Groups tell of ‘horror stories’ following the end of eviction moratorium
Since the statewide eviction moratorium lifted Oct. 15, Carmella Gadsen, a local community activist, has heard horror stories of people being kicked out of their homes and left with nowhere to go.
“I’ve heard of entire complexes of people coming home and their doors being locked and things being thrown out or packed up into trailers,” Gadsen said during a press conference Friday. “We have a father who came home and all of his belongings were taken from his home. He was locked out and his landlord left on vacation.”
Gadsen joined with Arriba Las Vegas Workers Center and the Las Vegas chapter of the Democratic Socialists of America to warn renters are falling through the cracks and too many are struggling to obtain assistance.
“We are in the midst of a burgeoning humanitarian crisis,” she said. “We know that the county and municipal governments did receive CARES Act money and they are working to process those applications and get rental assistance to the people who need it. But that is not occurring at the rate of need. There are still people being pushed out onto the streets, being forced to bunk up or be roommates in close quarters during a viral pandemic that is disproportionately affecting low-income people of color.”
Clark County began accepting applications for its CARES Housing Assistance Program on Oct. 15, which coincided with the eviction moratorium ending. The rules for applying for assistance, which is funded by coronavirus relief dollars, were adjusted to make the process more accessible.
When Clark County first started accepting applications over the summer, spokesman Erik Pappa said about 3,800 households were served. Since launching a new online portal, the county has received another 4,700 applications.
“With the $50 million available to us, we think we can serve another approximately 6,300 households,” Pappa said in an email Friday.
The temporary residential summary eviction mediation also launched through the courts Oct. 15 to help tenants and landlords negotiate options and get connected to assistance prior to legal proceedings.
Home Means Nevada, the nonprofit established by the Nevada Division of Business and Industry that is running the program and assigning mediators, has only had one request for mediation since the program began.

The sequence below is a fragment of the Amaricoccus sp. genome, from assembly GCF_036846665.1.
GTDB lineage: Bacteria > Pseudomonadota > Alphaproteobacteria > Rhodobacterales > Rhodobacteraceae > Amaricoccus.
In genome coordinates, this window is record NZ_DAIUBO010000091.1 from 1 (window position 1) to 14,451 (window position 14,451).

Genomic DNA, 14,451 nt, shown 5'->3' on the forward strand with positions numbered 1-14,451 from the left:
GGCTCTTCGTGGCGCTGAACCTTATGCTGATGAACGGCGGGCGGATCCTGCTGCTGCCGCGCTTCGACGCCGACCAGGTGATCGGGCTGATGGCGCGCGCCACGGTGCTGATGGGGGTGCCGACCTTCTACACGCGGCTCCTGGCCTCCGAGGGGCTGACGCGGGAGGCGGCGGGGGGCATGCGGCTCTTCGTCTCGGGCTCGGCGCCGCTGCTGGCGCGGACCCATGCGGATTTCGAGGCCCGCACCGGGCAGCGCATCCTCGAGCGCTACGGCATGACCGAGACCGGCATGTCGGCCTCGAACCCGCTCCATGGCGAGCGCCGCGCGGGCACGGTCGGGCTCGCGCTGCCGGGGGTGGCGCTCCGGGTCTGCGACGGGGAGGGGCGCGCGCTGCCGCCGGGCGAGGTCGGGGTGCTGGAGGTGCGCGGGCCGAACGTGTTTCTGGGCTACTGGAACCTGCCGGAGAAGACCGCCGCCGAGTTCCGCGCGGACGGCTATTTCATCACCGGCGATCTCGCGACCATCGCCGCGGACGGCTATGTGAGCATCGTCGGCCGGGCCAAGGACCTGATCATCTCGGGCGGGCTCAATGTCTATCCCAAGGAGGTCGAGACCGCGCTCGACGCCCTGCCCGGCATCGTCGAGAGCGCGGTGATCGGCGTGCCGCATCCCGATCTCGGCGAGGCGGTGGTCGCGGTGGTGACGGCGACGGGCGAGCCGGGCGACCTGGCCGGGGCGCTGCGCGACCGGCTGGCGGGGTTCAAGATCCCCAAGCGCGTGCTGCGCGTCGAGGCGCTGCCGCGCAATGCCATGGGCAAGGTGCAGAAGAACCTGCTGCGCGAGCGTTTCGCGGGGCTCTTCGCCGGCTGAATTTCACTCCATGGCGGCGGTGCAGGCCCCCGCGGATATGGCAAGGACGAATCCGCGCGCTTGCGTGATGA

Though an order from the Centers for Disease Control and Prevention prevents evictions among tenants who can’t pay rent — despite their best efforts — and are vulnerable to homelessness until Dec. 31, it’s on the tenant to submit a declaration to landlords.
Some landlords have challenged or ignored declarations and proceeded with evictions.
“We are struggling to inform people of their rights and defend against unlawful evictions,” said Cecilia Diaz, the Covid-19 benefits connector with Arriba. “Since the moratorium has ended, landlords feel like they have a green light and that they can start using abusive tactics to get tenants out.”
The Covid-19 Eviction Defense Project and the Aspen Institute have noted the eviction crisis has already disproportionately affected people of color.
Diaz added it’s also immigrant communities in Southern Nevada that are feeling the brunt of the pandemic.
“Immigrant workers are an integral part of this community, but with this pandemic they’ve been bludgeoned over and over,” she said. “There are being worn out by the economic health and mental health consequences that Covid-19 has brought. Immigrant families, along with mixed-status families, don’t receive unemployment benefits and they didn’t get a stimulus check. They aren’t getting paid sick days. A lot of our members have sought out help and over and over again, doors have been closed and no aid has been given.”
Pappa wasn’t able to say what efforts were put in place to address language barriers or other obstacles immigrant communities are facing or to ensure they are being made aware of assistance available.
Activists and immigrant groups have also called for stimulus and extended resources to be extended to undocumented immigrants in additional relief packages. However, negotiations around an additional stimulus package have stalled.
Without more intervention, these groups also see a crisis on the horizon as the timeframe to use relief dollars expires at the end of the year.
“Come January, we are going to see a new wave of economic harm and homelessness,” Diaz said.